You will also need a variety of spices including 1 tablespoon each of cumin, turmeric, mustard powder, salt, black pepper, garlic powder, celery seed, coriander, paprika, and parsley  (You can use a ready made curry powder too if you are short on time but I like to make it from scratch!) 1/2 tablespoon each of fenugreek, caraway, clove, cinnamon, cayenne. 1 teaspoon of rosemary, 2 curry leaves and a Bay leaf, Plain Yogurt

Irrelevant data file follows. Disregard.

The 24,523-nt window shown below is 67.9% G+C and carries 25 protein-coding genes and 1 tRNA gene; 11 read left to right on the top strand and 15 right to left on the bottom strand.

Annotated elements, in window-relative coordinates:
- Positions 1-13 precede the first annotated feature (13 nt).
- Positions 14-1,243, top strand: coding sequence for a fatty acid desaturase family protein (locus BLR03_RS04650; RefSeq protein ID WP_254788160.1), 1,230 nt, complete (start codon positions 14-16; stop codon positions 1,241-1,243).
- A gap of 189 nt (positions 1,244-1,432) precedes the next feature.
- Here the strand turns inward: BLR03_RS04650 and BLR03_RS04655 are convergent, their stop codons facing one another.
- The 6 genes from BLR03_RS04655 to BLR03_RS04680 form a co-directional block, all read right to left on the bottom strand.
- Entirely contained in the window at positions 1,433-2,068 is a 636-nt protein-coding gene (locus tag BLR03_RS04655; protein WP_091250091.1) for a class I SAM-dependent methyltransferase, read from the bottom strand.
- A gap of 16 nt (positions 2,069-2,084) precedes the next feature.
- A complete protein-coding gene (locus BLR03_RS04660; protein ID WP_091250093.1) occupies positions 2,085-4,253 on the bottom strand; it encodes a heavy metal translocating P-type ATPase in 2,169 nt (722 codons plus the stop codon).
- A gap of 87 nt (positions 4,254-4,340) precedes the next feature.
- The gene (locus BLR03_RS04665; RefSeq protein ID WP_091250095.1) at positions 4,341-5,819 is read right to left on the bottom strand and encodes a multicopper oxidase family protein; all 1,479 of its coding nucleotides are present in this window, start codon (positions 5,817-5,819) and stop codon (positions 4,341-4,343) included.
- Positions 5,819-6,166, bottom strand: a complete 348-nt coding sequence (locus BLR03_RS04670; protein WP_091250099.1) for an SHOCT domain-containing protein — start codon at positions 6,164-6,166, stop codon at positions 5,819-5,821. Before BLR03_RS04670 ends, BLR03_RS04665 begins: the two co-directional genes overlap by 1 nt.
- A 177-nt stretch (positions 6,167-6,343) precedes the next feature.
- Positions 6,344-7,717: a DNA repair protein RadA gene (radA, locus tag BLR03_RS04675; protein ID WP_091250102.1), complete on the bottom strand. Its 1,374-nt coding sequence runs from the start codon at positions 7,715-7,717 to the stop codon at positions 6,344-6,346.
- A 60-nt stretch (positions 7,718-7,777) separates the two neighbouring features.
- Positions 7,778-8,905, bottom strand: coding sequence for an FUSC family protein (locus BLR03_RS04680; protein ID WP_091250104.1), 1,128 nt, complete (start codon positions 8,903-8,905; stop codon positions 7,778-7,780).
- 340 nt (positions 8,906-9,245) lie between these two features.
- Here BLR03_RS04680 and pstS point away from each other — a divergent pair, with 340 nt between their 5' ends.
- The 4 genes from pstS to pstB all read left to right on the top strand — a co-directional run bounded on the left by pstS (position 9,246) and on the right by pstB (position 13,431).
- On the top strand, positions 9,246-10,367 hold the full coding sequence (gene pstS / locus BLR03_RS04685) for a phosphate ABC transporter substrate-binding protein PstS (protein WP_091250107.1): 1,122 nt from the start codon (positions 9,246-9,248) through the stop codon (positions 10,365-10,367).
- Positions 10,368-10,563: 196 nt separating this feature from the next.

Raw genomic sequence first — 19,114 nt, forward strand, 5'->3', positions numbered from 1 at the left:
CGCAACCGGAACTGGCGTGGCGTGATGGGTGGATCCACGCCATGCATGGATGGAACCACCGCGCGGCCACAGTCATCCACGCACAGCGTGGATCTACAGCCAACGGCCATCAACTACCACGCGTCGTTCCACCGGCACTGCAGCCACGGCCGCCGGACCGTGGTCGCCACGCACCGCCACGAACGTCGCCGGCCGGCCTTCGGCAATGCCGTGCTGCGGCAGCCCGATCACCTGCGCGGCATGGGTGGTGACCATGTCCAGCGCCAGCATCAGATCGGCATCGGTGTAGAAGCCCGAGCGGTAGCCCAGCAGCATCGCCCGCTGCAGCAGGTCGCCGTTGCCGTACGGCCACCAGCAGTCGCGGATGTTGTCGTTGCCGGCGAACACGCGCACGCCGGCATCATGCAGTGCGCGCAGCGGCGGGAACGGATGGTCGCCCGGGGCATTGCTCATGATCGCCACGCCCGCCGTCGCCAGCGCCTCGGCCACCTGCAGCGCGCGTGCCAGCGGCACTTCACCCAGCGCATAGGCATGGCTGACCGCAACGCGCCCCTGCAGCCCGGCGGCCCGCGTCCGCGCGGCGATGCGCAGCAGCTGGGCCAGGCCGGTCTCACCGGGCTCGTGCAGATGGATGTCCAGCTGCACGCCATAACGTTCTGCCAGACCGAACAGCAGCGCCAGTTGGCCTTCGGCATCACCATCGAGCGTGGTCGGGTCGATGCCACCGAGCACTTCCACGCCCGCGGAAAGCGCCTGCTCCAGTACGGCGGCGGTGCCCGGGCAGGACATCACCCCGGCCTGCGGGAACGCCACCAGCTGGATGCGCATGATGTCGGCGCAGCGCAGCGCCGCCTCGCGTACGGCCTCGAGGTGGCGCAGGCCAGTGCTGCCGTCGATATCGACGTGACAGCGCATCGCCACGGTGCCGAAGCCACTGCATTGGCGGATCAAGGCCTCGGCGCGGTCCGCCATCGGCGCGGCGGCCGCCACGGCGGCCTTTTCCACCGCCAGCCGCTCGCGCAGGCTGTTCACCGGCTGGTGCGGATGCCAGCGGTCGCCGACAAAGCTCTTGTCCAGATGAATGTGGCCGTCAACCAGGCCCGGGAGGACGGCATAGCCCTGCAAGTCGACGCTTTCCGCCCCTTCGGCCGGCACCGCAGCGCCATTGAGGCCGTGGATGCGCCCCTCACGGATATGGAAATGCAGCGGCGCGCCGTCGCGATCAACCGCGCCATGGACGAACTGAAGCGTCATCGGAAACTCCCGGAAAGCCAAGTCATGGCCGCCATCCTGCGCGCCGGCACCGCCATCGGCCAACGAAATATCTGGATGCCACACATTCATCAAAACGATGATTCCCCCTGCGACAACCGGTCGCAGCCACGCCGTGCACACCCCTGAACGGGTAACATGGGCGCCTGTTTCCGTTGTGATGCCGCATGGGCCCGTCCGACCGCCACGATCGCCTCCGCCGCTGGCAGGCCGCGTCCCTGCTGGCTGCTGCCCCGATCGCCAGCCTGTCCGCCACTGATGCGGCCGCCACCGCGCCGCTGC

Begin by boiling 6 cups of salted water. Chop the potatoes into 1 inch cubes and put them in the boiling water. The skins have a lot nutrition in them. If possible use organic potatoes. After the potatoes have begun to soften up a little bit add the sliced carrots and lentils. Wait another 10 minutes and then fry 1 chopped  onion lightly in a frying pan. Add the onions into your pot along with the cabbage. Lower the heat to medium low. Prepare a curry paste by putting all the spices in a smaller bowl, mixing them up, then adding water gradually and stirring to make a paste. Put the paste in your pot and stir in along with the curry and bay leaves. Add in the four tablespoons of honey at this time also. Let the curry simmer for about 40 minutes reducing and thickening. Stir occasionally and add salt and pepper or additional honey to taste.  Add in the peas and some shredded greens of any time for the last 5 minutes of cooking time. Serve in a bowl with a dollop of yogurt to temper the spicy heat and garnish with some artful greens on top. A side of salad and some Naan bread will also accompany this very well. I hope you enjoy it. Many other vegetables can be added if desired later such as broccoli, green pepper, or chilies